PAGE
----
You may also choose to climb the monte Urgull this way, and make your way up to the Castillo de la Mota.
Don’t tell me you’ll be leaving Donostia without seeing the Aquarium! Be careful of the sharks! You can follow the Paseo Nuevo back in the opposite direction to that proposed at Zuloaga square.
Although pleasure craft have largely taken over from the fishing boats, the Port -generally known as the “muelle”or “kaia”- speaks of the importance of the sea in the history of San Sebastian from the times of the Real Compañía Guipuzcoana de Caracas. As you try some “karrakela” sea snails or some “kiskilla” shrimps , keep an eye out for the austere monument in memory of Mari, a local hero who died while saving the lives of the victims of a shipwreck. Let your eyes be rocked by the sight of the boats anchored in the harbour or gaze at the picturesque row of multicoloured dwellings above the porches. Maybe it’s time to buy a souvenir.
Embark on the “Ciudad de San Sebastian”, a boat that takes you for a ride along the San Sebastian coastline, or on the blue boats that go across to the pretty island of Santa Clara in the centre of the bay.
15• Puerto Street
Notice the perspective of this axis, with a temple at either end: behind you, the Basilica of Santa Maria, and at the far end, the Buen Pastor Cathedral. Have a quick look at the Teatro Principal-Antzoki Zaharra programme. This municipal hall stages drama, film cycles and events such as the Fantastic and Horror Film Week or step inside the Kursaal Casino.
16• The City Hall
Placed between the Boulevard, the Old Part, the Nautical Club and the Alderdi-Eder gardens, the City Hall is one of the most characteristic buildings in Donostia. It was inaugurated in 1887 as a Grand Casino. Its posh halls were frequented by Europe’s privileged classes during the “Belle Epoque” period at the turn of the Century. After the ban on betting, the splendid building was finally converted into the City Hall. Take the touristic “Txu-txu Train” from near the City Hall.
THIRD STAGE: FROM CITY HALL TO MARIA CRISTINA BRIDGE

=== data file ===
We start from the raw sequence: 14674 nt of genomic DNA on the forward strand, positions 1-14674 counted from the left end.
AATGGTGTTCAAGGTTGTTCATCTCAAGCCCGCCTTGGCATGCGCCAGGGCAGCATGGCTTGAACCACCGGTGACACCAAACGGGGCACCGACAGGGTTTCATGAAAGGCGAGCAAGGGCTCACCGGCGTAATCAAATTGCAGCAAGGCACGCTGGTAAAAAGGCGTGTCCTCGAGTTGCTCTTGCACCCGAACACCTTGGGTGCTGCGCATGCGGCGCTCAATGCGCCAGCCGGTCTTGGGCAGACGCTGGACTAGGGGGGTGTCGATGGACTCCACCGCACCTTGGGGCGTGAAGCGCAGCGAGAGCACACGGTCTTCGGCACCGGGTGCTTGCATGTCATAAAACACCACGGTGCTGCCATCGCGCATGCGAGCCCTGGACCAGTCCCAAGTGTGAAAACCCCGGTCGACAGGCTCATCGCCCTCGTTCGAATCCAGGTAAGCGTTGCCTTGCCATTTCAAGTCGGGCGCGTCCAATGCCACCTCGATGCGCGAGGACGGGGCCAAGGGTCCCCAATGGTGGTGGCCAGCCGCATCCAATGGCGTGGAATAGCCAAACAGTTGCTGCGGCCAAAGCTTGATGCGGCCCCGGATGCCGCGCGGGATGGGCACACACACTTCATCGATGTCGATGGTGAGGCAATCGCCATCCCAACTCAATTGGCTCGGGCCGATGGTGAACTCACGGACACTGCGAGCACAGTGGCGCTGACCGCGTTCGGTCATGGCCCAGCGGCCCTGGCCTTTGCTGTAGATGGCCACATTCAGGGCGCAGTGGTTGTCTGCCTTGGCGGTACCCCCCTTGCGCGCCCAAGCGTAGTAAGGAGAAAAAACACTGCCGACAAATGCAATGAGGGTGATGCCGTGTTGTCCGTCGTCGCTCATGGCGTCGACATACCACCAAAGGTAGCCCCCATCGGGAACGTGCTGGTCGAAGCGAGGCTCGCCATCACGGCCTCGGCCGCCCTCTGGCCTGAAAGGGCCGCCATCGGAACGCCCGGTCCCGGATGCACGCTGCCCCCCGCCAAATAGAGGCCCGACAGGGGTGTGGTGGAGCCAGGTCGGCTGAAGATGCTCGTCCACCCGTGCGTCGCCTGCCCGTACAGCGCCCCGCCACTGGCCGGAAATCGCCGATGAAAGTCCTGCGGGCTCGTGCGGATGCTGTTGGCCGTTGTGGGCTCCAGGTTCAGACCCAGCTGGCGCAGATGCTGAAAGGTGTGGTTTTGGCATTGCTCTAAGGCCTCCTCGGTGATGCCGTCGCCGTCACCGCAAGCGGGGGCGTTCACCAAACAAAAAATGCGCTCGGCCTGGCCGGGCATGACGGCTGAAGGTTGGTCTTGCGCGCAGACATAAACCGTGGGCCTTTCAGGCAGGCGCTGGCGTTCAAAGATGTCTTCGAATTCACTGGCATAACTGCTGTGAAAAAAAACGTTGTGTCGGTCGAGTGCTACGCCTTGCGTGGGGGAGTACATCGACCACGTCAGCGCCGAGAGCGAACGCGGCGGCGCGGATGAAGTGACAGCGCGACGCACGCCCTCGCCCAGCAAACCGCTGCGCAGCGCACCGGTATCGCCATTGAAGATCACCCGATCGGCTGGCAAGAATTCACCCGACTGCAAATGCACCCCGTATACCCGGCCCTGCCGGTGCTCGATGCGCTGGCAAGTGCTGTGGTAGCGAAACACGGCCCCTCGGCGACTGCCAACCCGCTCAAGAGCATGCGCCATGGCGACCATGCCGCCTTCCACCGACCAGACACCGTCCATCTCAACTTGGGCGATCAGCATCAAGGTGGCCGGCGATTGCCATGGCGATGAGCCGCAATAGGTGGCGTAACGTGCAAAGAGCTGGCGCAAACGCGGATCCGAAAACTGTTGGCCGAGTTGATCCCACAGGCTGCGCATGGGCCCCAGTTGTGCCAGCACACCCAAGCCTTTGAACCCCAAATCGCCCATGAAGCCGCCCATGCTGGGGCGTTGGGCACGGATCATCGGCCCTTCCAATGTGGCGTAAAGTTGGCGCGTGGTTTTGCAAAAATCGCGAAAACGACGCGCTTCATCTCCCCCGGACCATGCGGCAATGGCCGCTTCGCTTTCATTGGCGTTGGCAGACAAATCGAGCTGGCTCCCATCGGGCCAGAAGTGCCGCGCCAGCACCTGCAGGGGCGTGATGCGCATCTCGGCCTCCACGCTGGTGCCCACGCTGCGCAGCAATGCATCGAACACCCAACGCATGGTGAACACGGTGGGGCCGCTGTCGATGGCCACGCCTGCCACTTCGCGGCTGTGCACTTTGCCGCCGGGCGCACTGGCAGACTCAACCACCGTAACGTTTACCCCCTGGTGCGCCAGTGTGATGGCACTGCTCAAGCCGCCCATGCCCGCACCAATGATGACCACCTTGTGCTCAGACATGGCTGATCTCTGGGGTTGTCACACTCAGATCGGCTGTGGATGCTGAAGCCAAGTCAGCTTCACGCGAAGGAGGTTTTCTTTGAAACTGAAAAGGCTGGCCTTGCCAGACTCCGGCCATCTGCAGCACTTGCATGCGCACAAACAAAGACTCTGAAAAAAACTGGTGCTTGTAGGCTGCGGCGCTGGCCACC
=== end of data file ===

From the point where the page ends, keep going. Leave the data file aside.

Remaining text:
17• Goikoa Palace
Until recently this Classical building was the headquarters of the Military Government. It has now been done up to cater for exhibitions and incorporate municipal offices.
Like a vessel at its moorings, this 1929 construction is a unique example of rationalist architecture. Architect José Manuel Aizpurua was 27 years old when he designed it with Joaquin Labayen.
Take a look at the Nautical Club’s landing stage and let yourself be inspired by the breeze off the Concha bay waters.
19• The Alderdi-Eder Gardens
Alderdi-Eder can be translated as “pretty place”. It is indeed. Take a look at the bay or at the City Hall’s impressive facade. It is here that thousands of children line up to participate in the children’s “Tamborrada” parade every 20th January. An elegant carrousel takes us back to bygone days.
Its stately light-coloured fachade and its dome stand out at the beginning of the Concha. Before reaching the hotel, Cervantes square brings to mind the writer by way of the reproduction of the figures of Don Quixot and Sancho Panza, the originals of which are in Madrid’s Plaza España.
Go down to the Concha beach taking the first ramp. It has two striking lamps on either side. Take an envigorating walk along the edge of the bay.
On the Paseo de la Concha you will be able to overlook the beach by standing at the typical white railings. You will come across several buildings which date back to the times when Donostia was a sea resort: its famous clocks, the old Perla del Océano (Ocean Pearl) or the old Casa Real de Baños (Royal Bathing House).
Treat yourself to a session at Termas la Perla, the only a seawater spa in the city. If you keep walking along Paseo Miraconcha you will reach the Miramar Palace, a stately home that the Regent Queen Maria Cristina had built in English style. Juan Carlos I studied there when he was a young prince. Today it is the headquarters of the University of the Basque Country and Eusko Ikaskuntza-Basque Studies Society summer courses. Leaving the Antiguo district to one side, go on to Ondarreta beach and keep going until you reach the Peine del Viento (Wind Comb).